12. Mauna Kea Observatory

Mauna Kea Observatory is the world’s largest observatory for optical, infrared and sub millimeter astronomy and a great big island attraction. You will need a four wheel drive vehicle to make it to the summit. I suggest stopping at the visitor center for at least one hour to get acclimated to the elevation and avoid sickness. The visitor center is at an altitude of 9200 feet. The visitor center has handouts, videos to watch, magazines showing the observatory and what is seen there as well as telescopes to view the night skies. The telescopes are available for viewing from 6:00 pm to 10:00 pm each night. There is also a nice gift shop located at the visitor center. The summit is at an elevation of 13,796 feet and causes atmospheric pressure sickness. These symptoms include: Vomiting, severe headaches, coughing, breathing difficulties, extreme tiredness, disorientation and blue lips and fingernails. The Observatories on the summit are not open to the public, but the views from the summit are amazing.

13. Banyan Tree Drive

Banyan Tree Drive is a great big island attraction that contains more than 50 giant banyan trees with the long roots hanging form their branches. These roots are filled with ferns and orchids. In 1933, Hawaiian park commissioners came up with the idea of having visiting dignitaries plant small banyan trees on the peninsula in Liliʻuokalani park and put plaques on the trees to commemorate their visit. They thought it would be a little like Hollywood’s walk of fame. In 1933 Cecil B. De Mille, his wife and several actors planted trees to commemorate the filming of “Four Frightened People” on the island. That same year, 8 more trees were planted by celebrities including Babe Ruth. In 1934 when President Franklin Delano Roosevelt visited and planted a tree, the commission decided to build a crushed coral road through the grove so visitors could drive through the trees. In 1934 10 more celebrities planted trees in the grove. The tradition continued and in 1935 15 trees were planted by celebrities. In 1936, 6 more trees were planted. In 1937, 5 celebrities planted trees in the grove. In 1941, 2 more trees were planted. In 1952, Richard Nixon Planted one that was destroyed by a Tsunami. In 1972, Pat Nixon Planted 2 trees. She Planted one for President Richard Nixon to take place for the tree that was destroyed and she planted one for herself as “First Lady”. More than 50 of these trees thrive today. The have survived numerous storms as well as several Tsunamis that devastated most of Hilo. This big island attraction is a nice drive or stroll down memory lane.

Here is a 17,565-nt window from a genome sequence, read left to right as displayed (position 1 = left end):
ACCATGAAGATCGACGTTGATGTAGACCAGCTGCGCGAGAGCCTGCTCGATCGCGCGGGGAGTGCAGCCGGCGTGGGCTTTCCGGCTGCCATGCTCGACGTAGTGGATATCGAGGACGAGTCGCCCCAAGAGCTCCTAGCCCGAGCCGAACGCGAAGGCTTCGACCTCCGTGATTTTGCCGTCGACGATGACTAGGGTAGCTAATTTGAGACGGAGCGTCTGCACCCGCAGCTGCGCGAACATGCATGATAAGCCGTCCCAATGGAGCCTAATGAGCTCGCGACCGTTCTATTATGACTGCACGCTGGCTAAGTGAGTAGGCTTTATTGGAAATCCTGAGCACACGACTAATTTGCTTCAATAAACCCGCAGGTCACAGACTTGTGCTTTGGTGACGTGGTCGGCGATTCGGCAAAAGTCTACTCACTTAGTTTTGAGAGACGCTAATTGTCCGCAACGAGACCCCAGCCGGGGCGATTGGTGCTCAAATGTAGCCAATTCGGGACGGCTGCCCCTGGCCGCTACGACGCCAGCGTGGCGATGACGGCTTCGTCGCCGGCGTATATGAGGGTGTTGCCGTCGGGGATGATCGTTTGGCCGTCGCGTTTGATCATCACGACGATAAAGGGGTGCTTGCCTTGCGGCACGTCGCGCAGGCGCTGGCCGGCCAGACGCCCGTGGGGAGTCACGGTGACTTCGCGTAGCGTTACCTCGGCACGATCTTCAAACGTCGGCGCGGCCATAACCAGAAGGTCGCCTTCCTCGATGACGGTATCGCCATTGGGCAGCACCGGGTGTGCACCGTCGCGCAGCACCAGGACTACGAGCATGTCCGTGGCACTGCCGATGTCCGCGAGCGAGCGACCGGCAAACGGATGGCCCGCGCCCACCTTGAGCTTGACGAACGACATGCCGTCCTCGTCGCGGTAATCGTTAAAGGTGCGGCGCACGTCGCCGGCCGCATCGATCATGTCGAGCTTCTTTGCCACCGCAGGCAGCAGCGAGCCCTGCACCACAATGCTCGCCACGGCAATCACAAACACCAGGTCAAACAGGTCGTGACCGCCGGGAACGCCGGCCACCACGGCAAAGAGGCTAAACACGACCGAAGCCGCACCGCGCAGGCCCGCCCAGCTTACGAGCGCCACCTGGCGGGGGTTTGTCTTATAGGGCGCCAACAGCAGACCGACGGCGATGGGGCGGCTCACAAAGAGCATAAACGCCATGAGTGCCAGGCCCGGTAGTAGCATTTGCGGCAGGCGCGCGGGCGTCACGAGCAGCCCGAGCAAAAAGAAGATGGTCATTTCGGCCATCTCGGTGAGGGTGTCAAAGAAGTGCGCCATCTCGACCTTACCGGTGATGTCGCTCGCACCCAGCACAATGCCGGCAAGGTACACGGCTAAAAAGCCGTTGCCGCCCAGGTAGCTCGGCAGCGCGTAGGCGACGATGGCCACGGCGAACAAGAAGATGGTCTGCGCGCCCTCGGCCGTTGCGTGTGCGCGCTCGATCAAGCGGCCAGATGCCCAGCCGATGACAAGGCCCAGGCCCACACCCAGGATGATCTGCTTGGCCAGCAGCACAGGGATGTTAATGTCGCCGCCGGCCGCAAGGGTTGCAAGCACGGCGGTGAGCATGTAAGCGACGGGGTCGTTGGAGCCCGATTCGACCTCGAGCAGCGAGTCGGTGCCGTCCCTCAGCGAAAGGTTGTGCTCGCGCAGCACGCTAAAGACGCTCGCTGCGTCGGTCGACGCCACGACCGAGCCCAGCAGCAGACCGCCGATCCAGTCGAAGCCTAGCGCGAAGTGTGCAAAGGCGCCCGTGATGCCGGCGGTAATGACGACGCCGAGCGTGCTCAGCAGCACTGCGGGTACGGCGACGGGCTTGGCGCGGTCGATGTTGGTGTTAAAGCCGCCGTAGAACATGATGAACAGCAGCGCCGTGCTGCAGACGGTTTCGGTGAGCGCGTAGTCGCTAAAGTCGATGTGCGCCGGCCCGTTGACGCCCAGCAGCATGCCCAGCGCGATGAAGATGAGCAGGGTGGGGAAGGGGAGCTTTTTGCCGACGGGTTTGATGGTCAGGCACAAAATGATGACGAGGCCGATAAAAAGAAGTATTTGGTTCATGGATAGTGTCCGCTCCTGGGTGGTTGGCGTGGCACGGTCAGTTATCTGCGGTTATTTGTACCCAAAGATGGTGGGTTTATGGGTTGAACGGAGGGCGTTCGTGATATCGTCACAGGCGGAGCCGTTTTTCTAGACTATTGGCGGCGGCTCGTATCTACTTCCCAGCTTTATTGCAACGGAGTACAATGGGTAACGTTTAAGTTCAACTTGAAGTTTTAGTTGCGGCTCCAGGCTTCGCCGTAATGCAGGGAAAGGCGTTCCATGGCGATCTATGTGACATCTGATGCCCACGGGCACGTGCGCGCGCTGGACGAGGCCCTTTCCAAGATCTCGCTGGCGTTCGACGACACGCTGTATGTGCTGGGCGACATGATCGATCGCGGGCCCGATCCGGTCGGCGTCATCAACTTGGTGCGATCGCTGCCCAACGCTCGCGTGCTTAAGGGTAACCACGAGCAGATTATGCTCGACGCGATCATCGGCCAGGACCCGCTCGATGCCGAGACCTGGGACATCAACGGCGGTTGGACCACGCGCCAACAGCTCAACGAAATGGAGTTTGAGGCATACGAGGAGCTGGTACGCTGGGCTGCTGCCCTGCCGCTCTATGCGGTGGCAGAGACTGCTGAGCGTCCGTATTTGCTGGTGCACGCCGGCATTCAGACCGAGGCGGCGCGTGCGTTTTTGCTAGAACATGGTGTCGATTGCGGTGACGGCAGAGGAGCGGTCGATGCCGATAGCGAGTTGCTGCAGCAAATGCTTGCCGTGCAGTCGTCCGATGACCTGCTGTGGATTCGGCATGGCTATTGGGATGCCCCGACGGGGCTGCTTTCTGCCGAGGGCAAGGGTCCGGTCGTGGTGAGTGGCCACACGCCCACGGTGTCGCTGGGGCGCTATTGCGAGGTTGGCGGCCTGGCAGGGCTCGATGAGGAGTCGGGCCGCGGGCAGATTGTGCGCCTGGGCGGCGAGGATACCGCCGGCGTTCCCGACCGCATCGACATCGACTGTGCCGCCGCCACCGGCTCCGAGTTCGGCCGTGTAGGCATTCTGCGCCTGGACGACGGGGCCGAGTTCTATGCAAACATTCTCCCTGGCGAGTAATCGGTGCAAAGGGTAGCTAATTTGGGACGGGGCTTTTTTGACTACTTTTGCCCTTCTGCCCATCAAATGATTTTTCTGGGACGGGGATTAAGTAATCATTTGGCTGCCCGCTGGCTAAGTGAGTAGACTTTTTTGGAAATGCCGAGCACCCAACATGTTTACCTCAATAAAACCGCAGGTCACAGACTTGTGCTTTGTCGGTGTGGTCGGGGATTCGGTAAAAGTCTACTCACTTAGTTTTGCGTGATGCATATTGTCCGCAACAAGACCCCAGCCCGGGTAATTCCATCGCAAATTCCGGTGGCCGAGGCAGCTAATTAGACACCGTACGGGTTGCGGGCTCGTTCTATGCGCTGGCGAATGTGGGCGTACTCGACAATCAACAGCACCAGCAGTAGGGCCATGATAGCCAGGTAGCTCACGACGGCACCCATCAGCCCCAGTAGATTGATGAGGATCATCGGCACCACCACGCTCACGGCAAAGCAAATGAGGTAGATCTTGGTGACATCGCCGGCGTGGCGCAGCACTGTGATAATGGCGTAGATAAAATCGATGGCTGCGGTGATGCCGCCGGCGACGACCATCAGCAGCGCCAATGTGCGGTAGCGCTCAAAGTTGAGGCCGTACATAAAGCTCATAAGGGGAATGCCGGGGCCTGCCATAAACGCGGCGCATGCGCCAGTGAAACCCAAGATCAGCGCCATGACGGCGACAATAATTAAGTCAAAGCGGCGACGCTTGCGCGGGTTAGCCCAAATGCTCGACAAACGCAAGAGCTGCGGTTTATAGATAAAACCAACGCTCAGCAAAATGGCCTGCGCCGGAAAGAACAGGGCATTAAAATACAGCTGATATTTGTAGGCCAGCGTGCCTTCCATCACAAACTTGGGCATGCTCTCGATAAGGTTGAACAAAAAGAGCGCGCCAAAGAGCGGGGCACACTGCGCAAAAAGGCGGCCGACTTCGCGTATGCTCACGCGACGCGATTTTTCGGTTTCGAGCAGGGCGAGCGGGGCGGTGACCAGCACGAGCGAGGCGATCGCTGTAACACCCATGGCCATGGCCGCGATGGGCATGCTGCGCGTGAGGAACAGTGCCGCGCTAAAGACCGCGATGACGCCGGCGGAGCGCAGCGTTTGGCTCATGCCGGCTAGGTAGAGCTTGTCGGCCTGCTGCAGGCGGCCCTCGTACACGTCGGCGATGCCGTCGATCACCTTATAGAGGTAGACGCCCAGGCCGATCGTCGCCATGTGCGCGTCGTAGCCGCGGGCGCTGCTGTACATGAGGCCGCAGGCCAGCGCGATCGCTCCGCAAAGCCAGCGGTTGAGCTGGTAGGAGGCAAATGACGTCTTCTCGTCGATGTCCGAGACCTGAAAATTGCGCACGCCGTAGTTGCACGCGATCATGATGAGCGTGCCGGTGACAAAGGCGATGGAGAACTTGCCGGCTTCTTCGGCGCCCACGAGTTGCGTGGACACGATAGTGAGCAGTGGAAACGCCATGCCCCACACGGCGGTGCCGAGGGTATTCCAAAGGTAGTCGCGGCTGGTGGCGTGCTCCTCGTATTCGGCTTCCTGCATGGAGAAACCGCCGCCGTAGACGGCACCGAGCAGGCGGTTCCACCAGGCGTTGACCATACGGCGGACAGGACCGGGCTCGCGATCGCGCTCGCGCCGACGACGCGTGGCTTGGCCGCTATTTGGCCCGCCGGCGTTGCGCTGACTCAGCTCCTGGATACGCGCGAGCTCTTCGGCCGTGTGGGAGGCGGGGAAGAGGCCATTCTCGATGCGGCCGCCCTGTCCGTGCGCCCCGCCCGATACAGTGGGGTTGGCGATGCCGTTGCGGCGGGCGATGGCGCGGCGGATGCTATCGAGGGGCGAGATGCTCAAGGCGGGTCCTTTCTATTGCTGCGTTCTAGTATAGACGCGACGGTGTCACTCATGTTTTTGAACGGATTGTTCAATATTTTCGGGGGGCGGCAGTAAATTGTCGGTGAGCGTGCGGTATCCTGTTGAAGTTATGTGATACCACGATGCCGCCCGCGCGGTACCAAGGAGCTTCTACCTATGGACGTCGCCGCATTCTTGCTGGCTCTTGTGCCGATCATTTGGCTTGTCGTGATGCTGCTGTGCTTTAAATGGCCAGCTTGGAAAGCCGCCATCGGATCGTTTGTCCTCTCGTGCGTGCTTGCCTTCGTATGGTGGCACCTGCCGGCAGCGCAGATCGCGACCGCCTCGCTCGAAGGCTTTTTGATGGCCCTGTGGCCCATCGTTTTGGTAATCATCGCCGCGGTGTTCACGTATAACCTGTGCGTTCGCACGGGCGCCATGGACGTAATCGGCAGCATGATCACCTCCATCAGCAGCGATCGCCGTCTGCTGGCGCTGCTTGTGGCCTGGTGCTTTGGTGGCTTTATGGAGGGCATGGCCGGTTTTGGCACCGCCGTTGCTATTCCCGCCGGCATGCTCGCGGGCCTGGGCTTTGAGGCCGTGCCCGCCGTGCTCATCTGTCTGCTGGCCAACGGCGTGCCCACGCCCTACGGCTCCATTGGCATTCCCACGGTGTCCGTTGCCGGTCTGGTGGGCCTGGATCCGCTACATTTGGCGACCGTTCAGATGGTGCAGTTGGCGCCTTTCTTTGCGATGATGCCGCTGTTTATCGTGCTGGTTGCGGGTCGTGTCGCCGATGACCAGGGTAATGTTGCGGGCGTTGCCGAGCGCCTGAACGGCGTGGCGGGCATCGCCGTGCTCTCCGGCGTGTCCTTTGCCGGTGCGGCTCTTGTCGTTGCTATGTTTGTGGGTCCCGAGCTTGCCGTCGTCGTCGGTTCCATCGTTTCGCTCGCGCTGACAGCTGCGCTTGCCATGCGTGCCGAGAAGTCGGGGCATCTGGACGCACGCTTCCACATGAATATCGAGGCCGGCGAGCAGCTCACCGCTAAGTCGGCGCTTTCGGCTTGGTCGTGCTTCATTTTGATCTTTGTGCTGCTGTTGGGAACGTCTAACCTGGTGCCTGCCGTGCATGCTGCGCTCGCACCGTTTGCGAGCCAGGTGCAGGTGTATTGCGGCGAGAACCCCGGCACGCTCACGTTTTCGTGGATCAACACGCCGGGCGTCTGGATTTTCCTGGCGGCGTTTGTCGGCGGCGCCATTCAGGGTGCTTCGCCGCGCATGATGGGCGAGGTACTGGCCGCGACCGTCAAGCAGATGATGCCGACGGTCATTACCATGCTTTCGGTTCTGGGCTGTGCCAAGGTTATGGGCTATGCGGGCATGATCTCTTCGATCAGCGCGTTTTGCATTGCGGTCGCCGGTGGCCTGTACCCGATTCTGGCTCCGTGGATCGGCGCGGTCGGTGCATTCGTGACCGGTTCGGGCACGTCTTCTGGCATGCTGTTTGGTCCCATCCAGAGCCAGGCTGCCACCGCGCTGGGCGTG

14. Lili’uokalani Gardens

Lili’oukalani Gardens is a beautiful authentic Japanese garden built in the early 1900’s to commemorate the Japanese immigrants that came to work on the island. This big island attraction is located on Banyan Tree Drive in Hilo. The garden is 30 delightful acres of Hawaiian and Asian plants. You can stroll along the peaceful walkways past ponds, bridges and pagodas. I love this place. I watched as teenage boys walked home from school and quietly stopped to fish in one of the ponds. I was amazed at how tranquil it was. Not at all like the teenagers elsewhere. You can have a picnic lunch in the park and then walk across the footbridge to Coconut Island. This is a lovely, peaceful park well worth the stop. Be sure to visit the banyan trees along the drive.





15. Mauna Loa Macadamia Nut Plantation and Factory

The Mauna Loa Macadamia Nut Factory was established in 1946 and is located about 5 miles south of Hilo. Although is could be considered “touristy”, it is also fun and educational. After driving through acres of Macadamia Nut Trees, you will reach the visitor center. At the visitor center, you can look through glass windows into the factory and follow the nuts down the assembly line from cracking to roasting to chocolate dipping to packaging and on the gift shop where you can buy them. This is a nice stop on the way to Volcano National Park or anywhere else south of Hilo. The Plantation is opened to the public daily from 8:30 am until 5:00 pm. This is a touristy but nice big island attraction.





16. Na’alehu Town

Na’alehu (The Volcanic Ashes) is the southern most town in the United States. This is a quiet picturesque little town who’s latitude is the same as Belize and Cuba. Na’alehu is located South of Kona. The southernmost point in the United States is Called Ka'lae. This is a great big island attraction to go to be able to get a picture and tell everybody you have been to the Southernmost point in the United States. There are gift shops with Southernmost Point souvenirs as well.